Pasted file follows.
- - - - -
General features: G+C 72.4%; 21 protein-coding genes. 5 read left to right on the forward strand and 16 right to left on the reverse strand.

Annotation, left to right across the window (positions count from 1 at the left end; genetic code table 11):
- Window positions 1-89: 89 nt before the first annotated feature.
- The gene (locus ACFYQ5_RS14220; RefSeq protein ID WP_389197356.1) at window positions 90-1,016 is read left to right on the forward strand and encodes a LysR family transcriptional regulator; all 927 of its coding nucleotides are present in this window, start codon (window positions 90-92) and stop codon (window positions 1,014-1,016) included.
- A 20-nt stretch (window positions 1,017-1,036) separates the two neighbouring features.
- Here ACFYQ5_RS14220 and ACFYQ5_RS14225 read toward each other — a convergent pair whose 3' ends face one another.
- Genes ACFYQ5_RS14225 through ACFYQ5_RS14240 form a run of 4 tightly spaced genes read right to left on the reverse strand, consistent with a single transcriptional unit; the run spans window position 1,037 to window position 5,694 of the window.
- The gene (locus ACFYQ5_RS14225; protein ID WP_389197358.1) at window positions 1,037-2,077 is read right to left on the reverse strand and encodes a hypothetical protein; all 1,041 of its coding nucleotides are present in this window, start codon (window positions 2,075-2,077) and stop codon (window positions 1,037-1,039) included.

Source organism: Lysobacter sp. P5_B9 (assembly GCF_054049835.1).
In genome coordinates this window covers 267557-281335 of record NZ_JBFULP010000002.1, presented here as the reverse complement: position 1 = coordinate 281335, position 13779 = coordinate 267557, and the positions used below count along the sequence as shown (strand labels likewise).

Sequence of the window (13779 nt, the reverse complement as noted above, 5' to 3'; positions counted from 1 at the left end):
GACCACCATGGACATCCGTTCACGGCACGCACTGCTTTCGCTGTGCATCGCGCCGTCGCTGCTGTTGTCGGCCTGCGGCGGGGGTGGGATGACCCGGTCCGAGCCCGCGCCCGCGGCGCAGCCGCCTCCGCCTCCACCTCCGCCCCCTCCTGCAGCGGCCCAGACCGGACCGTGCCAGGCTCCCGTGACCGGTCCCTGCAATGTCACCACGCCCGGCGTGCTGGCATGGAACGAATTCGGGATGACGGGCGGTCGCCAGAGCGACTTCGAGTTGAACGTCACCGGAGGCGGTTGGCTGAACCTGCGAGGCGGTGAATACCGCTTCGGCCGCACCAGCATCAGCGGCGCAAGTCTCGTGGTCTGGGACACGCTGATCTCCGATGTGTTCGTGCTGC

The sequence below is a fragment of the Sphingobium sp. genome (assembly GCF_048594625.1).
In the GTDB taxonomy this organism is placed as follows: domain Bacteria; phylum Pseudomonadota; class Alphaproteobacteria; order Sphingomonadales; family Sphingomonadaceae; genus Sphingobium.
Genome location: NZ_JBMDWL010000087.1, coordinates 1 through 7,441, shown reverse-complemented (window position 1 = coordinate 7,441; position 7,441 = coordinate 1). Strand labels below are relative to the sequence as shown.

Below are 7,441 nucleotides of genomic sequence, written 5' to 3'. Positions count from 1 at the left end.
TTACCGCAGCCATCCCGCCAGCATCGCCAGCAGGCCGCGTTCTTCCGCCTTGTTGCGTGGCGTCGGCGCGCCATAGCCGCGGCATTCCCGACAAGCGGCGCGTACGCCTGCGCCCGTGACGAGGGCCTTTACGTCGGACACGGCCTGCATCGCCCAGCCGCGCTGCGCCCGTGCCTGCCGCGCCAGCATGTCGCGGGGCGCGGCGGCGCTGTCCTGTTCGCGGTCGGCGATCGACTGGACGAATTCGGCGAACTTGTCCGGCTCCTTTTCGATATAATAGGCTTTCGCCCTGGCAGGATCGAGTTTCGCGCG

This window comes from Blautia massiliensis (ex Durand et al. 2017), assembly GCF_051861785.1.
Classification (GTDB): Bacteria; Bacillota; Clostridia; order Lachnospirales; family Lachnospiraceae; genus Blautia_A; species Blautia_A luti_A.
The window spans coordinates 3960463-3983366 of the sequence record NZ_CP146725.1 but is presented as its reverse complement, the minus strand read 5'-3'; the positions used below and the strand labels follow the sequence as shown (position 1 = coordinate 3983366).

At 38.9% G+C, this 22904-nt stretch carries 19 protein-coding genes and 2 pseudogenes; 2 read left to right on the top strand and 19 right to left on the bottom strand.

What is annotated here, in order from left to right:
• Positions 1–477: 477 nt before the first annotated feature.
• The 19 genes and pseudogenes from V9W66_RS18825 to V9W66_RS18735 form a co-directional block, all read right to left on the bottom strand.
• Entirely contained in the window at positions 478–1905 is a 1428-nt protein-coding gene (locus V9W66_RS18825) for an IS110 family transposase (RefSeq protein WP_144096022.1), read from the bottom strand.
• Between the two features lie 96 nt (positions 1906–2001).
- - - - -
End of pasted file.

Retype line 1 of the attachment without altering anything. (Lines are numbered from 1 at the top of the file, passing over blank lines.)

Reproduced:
General features: G+C 72.4%; 21 protein-coding genes. 5 read left to right on the forward strand and 16 right to left on the reverse strand.